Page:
Dutch actor and businessman, Robert Wolders, was Audrey's companion on all her UNICEF missions. Here he talks about Audrey and her work for UNICEF.
All of us who loved Audrey feel she left us much too young. The fact is that any age would have been too young. Our only consolation is that her life was full and complete, distinguished by its humanity and serenity.
In the six years since she is gone I have become ever more aware of how many lives Audrey touched. I am moved to find that to many she is a reflection of what we hold most dear; kindness, generosity, charity and humility. People loved her for the right reasons, and she was deserving of that love. I consider myself blessed to have been allowed to discover how deep her soul was in its total commitment to life.
Audrey sensed very early in her life and career that self-worth based on fame or beauty is very short lived and so she remained forever herself-realistic, aware and caring. When she observed injustice she used her presence and energies to draw attention to those issues she felt deeply about. Especially to what ultimately became her greatest concern, the welfare of children.
She worked for UNICEF because she was touched by the role they had played in her own life, but it wasn't just benevolence on her part. There was a passion to it.
When she chose to go where the conflict was the greatest she didn't go as 'Audrey Hepburn, film star', but as a woman, as a mother, as someone who cared profoundly about her fellow-man. There is no doubt that Audrey's heart felt pleasure on behalf of children helped raising the world's consciousness but, as she would remind us, we need to do much more.Her message was clear - heartbreakingly clear - the neglect and humiliation of a child by adults is a killer of trust, of hope and of possibility.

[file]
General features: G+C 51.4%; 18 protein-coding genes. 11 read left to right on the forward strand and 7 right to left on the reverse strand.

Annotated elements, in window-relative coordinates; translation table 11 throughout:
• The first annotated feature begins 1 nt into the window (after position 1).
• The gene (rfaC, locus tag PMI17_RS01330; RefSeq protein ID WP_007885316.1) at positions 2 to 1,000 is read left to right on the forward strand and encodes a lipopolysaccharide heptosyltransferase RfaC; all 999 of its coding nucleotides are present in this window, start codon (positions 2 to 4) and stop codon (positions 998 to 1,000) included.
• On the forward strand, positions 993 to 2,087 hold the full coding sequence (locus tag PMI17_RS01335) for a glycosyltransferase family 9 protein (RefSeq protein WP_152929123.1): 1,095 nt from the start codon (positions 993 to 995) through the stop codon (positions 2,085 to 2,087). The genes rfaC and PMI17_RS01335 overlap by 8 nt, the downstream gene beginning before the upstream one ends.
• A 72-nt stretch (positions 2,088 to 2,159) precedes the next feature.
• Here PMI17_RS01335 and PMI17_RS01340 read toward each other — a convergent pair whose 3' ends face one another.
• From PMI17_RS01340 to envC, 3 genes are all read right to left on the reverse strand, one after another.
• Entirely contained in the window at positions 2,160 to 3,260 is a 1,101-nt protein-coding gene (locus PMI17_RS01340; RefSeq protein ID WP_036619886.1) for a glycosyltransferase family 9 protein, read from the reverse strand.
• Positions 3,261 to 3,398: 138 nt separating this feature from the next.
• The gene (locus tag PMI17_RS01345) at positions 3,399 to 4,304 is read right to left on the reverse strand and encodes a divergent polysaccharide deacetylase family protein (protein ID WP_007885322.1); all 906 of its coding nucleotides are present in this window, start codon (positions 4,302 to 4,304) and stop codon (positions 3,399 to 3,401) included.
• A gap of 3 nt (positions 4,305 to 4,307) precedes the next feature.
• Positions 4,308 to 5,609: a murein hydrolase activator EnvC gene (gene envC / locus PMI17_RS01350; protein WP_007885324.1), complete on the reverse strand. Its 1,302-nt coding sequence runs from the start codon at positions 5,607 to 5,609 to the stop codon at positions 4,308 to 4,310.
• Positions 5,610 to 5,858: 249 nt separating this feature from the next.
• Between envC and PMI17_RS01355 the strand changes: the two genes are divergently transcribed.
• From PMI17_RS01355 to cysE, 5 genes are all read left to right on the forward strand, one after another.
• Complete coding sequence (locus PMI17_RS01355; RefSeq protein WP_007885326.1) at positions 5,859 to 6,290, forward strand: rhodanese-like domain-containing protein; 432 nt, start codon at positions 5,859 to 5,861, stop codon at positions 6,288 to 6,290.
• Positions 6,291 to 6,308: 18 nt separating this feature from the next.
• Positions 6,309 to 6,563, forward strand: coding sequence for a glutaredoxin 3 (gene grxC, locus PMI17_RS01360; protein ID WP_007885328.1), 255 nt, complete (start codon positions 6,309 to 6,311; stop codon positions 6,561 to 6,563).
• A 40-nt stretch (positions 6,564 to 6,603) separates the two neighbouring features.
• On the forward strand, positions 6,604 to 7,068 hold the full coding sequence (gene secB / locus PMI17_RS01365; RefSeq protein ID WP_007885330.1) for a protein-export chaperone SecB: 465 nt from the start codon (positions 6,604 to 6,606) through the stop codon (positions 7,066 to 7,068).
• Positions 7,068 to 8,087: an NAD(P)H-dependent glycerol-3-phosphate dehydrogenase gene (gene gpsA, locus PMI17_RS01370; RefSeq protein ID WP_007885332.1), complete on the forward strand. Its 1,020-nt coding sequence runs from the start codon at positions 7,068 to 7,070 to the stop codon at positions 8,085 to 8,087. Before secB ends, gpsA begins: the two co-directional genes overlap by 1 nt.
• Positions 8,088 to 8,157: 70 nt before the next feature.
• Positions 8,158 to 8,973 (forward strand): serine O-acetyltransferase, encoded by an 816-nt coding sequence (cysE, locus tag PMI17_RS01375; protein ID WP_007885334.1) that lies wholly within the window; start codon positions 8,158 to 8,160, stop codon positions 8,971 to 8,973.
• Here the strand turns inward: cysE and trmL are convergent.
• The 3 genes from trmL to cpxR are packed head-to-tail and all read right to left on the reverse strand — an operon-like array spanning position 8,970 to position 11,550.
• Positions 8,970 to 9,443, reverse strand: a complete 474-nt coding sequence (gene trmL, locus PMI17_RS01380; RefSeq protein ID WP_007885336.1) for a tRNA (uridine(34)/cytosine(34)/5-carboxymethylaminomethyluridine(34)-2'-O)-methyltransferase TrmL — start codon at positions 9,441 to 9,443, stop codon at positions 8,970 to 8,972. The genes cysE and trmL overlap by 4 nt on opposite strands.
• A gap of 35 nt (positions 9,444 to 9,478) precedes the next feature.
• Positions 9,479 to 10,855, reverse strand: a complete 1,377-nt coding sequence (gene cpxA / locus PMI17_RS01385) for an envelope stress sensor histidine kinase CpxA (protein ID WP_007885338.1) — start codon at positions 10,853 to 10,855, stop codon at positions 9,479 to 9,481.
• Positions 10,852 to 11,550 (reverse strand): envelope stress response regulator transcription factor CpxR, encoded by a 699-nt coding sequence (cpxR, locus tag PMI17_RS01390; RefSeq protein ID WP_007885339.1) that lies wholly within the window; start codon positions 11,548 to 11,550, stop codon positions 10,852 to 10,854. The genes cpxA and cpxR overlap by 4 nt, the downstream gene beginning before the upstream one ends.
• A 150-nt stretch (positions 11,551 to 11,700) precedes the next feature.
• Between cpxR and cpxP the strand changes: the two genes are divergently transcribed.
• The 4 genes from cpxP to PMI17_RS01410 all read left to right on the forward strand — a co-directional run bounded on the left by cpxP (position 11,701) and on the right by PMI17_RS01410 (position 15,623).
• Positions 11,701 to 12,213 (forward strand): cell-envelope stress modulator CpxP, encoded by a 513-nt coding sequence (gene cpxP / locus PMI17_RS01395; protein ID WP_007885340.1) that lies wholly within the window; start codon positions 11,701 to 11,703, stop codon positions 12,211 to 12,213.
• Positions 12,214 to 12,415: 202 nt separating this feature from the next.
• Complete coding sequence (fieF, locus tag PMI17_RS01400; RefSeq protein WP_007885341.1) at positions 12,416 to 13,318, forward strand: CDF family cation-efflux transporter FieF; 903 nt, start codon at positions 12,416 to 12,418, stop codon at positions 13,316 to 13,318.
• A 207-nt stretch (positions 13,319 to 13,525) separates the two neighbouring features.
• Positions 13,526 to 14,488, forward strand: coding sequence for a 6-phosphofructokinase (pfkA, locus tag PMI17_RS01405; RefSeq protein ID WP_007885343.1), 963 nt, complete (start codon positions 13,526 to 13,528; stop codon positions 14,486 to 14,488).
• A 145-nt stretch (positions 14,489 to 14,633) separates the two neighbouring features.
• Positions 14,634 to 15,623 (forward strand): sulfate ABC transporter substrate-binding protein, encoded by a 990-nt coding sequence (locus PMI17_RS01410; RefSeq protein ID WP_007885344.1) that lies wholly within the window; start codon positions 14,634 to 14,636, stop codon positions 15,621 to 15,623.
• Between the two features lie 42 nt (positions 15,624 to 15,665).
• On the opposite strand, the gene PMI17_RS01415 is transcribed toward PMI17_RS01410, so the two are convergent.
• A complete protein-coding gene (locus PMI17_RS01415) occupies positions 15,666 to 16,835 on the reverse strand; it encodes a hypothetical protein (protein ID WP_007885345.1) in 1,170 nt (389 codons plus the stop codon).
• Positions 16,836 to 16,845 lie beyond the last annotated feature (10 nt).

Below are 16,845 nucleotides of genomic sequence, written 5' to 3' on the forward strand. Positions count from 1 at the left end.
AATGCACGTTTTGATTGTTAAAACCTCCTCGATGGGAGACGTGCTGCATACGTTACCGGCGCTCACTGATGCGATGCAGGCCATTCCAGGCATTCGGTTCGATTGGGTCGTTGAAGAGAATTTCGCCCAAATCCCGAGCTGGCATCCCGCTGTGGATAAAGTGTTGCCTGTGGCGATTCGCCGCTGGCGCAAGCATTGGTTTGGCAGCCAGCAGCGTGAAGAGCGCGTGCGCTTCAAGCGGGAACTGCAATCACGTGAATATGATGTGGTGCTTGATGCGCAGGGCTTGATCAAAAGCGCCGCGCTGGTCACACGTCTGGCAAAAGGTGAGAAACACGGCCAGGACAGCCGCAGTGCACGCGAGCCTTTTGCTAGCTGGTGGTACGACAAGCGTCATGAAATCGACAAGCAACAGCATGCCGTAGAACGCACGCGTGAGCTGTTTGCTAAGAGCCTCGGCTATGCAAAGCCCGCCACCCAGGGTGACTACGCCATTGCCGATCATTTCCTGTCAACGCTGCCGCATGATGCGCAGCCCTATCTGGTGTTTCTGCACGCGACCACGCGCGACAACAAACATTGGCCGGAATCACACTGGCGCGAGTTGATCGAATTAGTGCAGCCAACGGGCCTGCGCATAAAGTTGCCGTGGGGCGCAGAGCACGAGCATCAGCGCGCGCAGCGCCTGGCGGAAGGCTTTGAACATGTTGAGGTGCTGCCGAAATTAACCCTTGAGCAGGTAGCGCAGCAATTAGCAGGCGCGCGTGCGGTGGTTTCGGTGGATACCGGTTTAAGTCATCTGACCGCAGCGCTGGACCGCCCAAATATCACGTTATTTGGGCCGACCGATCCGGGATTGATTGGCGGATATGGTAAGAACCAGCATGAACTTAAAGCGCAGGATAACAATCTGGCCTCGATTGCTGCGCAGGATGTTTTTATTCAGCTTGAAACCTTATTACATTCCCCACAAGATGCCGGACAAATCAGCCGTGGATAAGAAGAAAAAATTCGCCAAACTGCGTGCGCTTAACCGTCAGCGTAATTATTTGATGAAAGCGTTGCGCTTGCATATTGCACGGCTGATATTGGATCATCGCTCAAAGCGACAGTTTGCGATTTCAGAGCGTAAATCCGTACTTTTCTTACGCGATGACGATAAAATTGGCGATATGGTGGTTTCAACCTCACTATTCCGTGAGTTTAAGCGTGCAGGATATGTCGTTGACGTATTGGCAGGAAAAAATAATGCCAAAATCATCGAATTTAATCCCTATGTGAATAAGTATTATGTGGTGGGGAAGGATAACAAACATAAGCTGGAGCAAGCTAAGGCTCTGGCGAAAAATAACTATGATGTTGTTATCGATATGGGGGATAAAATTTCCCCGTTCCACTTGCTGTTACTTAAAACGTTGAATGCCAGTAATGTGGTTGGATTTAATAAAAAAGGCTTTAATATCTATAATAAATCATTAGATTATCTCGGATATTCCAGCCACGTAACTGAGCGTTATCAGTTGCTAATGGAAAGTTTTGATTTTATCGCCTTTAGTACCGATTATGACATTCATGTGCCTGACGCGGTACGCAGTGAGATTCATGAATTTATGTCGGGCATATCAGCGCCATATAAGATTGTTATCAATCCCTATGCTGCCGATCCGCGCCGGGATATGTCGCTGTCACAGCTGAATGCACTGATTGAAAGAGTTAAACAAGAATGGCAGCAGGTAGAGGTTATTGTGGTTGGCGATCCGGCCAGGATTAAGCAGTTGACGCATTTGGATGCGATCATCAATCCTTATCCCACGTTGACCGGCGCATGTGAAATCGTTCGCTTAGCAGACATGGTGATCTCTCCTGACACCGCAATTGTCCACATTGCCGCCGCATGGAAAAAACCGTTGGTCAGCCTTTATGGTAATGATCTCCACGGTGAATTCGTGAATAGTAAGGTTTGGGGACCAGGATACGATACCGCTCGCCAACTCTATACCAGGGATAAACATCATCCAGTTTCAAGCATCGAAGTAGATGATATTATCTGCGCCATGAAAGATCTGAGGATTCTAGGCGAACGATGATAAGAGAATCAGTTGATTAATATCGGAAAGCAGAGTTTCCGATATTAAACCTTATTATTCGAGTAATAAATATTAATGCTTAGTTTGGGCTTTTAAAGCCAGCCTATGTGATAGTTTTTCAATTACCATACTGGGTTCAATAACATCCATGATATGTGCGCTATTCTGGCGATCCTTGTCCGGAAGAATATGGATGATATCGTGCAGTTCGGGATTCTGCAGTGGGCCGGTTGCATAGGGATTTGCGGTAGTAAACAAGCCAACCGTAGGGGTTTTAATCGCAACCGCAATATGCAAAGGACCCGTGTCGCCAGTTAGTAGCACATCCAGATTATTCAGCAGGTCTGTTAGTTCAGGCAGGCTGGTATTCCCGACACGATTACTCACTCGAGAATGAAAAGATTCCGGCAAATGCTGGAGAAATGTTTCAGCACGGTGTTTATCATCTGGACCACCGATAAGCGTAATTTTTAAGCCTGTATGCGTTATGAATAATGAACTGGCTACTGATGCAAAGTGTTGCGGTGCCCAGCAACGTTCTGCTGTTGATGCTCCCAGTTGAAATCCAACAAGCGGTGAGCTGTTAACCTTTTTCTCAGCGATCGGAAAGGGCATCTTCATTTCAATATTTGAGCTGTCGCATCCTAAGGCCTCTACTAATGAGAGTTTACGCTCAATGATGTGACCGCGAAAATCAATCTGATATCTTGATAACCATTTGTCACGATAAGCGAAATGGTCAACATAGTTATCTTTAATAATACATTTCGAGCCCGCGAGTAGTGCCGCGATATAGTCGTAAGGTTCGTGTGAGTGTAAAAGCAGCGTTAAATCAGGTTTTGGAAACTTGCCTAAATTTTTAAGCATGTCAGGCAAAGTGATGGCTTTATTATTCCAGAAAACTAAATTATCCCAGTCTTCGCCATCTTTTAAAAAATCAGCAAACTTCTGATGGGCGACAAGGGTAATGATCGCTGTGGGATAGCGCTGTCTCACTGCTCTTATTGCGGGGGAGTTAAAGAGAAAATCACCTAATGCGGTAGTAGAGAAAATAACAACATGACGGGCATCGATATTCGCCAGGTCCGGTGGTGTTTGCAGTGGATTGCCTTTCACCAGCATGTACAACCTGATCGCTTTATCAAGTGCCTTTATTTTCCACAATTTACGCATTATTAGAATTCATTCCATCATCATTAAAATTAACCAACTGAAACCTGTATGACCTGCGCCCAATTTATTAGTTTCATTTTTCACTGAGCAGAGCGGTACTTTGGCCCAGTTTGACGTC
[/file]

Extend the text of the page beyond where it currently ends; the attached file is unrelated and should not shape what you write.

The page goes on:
Audrey said she didn't believe in collective guilt but she did believe in collective responsibility. By taking on her part of that responsibility she proved that compassion is not an empty word and that kindness is not an illusion.Audrey never strove or hoped to leave a lasting legacy with her films, she was too modest for that. But what I think she would have wanted, had she been given more time, would have been to continue her work on behalf of children because she knew what is a task with much to be accomplished. The knowledge of having inspired those close to her to continue that task would have been greatest reward.
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